Ian Khama

Ian Khama skips dad’s commemoration, says he fears for his life

SELF-exiled former Botswana president Ian Khama skipped the annual Sir Seretse Khama Day commemoration on Saturday, citing fears for his safety.

Sir Seretse Khama Day is a public holiday in Botswana that commemorates the first president of the country, Sir Seretse Khama. He was the father of Khama.
Khama fled Botswana in November 2021, claiming his life was in danger. He has been living in exile in South Africa ever since. Khama’s fallout with his successor, Mokgweetsi Masisi, is well documented.
In a statement released on Saturday, Khama said he had decided not to attend the Sir Seretse Khama Day commemoration because he feared for his safety. He said that he had received threats from the Botswana government and did not believe he would be safe if he returned to the country.
“I was informed by very reliable sources here in South Africa that there was a DIS-authorised plan to carry out a “hit on me” on my way to the border, and if that plan was abandoned due to high risk, then to carry out something similar at the border when I arrived and to stage a scuffle in which a fatal accident would occur against my person,” Khama said in a statement.
The Botswana government has denied that it is planning to assassinate Khama.
“President Khama must be made aware that he cannot continue to play victim on different media platforms and accuse the government of all sorts of things or ills that are unfounded,” the government has previously said.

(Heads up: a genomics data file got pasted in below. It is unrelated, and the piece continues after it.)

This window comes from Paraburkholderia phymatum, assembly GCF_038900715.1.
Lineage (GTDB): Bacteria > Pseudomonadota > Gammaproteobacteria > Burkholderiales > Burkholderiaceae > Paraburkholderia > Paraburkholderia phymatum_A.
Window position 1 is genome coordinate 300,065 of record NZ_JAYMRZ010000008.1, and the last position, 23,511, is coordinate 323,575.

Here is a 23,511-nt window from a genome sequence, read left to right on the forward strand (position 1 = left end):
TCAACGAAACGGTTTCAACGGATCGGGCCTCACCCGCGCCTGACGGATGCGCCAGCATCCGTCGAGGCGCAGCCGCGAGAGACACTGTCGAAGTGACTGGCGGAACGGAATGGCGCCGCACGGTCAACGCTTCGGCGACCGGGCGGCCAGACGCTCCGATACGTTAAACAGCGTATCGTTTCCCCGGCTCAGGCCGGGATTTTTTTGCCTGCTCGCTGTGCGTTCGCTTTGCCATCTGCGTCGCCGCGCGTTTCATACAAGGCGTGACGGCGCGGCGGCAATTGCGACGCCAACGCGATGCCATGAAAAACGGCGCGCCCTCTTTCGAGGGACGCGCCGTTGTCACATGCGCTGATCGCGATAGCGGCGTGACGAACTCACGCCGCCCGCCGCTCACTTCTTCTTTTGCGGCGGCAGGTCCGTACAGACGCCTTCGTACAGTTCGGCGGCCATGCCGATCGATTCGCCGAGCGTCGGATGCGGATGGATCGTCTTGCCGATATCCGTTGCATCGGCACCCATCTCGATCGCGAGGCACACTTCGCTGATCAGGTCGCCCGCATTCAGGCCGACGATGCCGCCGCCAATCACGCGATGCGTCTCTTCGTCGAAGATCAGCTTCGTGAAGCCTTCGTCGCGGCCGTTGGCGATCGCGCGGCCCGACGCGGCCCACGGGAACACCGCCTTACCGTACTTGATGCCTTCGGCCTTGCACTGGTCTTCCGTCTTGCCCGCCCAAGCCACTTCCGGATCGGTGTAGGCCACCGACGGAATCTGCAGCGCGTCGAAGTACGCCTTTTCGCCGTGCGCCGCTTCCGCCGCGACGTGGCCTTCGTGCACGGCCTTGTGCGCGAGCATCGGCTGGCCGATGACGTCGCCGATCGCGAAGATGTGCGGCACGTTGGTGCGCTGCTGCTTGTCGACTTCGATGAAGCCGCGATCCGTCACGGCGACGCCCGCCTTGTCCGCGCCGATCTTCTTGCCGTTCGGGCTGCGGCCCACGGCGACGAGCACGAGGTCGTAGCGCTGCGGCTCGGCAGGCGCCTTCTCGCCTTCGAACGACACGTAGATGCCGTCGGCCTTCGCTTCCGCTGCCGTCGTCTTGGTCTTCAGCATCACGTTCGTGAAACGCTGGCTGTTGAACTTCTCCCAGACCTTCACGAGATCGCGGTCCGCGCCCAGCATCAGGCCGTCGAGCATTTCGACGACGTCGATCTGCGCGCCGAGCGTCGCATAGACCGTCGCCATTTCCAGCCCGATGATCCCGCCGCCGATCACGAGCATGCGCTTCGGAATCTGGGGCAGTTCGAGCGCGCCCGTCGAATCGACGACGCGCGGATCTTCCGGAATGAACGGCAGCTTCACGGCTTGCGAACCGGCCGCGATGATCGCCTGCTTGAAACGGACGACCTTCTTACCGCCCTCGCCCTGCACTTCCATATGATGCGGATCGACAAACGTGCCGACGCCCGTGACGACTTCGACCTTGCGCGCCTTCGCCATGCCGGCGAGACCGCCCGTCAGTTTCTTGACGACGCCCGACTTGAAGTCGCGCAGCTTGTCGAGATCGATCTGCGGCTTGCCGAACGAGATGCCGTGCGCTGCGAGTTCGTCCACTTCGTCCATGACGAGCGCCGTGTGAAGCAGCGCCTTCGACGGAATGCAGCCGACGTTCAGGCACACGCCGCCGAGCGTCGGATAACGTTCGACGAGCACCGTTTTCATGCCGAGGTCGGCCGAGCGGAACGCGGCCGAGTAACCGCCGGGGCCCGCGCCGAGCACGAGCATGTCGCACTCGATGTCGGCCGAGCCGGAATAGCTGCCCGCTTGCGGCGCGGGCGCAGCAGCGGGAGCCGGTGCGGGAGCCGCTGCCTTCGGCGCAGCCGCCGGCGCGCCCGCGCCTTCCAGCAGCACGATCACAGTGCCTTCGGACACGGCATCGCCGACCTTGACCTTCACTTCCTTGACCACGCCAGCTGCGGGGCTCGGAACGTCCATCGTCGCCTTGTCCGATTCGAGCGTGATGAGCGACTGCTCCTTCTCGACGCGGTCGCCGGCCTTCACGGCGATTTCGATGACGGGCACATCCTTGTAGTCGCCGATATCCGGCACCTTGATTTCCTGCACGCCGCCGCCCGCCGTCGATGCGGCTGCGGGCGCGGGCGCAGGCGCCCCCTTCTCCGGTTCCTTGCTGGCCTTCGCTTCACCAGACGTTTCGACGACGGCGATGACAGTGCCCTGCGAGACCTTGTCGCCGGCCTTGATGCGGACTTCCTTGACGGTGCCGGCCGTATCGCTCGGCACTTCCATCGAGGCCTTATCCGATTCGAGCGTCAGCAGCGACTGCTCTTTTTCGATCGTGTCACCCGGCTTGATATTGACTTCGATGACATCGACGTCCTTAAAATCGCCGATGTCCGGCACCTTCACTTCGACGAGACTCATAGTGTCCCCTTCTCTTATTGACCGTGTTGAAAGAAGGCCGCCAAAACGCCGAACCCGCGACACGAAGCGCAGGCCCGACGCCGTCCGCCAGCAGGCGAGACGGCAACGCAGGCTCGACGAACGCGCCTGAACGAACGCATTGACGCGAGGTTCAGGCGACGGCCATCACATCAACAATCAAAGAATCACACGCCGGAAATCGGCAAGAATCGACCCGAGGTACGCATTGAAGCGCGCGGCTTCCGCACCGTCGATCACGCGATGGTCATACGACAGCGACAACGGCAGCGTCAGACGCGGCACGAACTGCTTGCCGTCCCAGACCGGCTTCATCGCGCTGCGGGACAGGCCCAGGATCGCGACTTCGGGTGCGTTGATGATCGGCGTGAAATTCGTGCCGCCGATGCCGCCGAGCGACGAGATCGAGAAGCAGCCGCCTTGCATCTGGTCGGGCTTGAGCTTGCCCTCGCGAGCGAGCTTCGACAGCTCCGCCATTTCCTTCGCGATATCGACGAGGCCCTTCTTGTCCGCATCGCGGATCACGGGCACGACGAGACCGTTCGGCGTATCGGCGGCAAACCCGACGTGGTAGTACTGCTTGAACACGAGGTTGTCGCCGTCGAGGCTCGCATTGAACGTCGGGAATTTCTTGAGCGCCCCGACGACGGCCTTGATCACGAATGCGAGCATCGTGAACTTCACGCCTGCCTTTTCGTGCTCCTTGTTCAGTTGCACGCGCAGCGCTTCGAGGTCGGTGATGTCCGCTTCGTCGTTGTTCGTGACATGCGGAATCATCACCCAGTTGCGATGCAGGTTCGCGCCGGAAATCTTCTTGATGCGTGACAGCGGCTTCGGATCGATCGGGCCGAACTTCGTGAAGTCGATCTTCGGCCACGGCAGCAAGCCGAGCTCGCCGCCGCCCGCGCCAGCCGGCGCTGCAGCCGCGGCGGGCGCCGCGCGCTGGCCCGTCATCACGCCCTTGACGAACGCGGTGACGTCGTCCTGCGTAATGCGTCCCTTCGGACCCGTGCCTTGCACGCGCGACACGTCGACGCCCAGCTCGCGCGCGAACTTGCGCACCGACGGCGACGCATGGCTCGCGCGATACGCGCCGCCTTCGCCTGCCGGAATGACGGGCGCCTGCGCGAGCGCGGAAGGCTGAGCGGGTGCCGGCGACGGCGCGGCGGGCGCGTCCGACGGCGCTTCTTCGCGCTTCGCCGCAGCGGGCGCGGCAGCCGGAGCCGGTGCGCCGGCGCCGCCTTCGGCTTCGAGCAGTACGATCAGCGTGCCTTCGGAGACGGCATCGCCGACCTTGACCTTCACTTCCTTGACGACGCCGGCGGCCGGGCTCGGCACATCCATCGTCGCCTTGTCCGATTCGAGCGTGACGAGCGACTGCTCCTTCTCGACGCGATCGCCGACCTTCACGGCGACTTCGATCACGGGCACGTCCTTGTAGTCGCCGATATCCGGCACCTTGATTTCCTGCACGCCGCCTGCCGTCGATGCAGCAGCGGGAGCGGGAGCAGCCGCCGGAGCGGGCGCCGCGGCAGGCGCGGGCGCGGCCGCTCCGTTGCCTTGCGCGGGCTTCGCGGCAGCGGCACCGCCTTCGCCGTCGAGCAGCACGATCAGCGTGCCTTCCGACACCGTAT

The Sir Seretse Khama Day commemoration is a significant event in Botswana. It is a time for the country to celebrate its independence and its first president.
The 1st of July, a Remembrance Day of the birth of the late Sir Seretse Khama, has traditionally been a public holiday for the longest time in Botswana. However, in 2020, President Mokgweetsi Eric Keabetswe Masisi decided to elevate Sir Seretse Khama Day with a befitting honour.
His predecessor accused him of “milking the name and legacy” of his father.
“And today, the 1st of July, after an unprecedented build-up to the day through government statements and media, there will be insincere tributes paid by Masisi to Sir Seretse, milking his name and legacy in the hope of reaping some benefit from someone he does not actually respect. And at the same time, whilst doing so, engages in the persecution of Sir Seretse’s family and engaging in blatant hypocrisy by trying to prevent similar commemoration activities in Serowe, my father’s home,” claimed Ian Khama.

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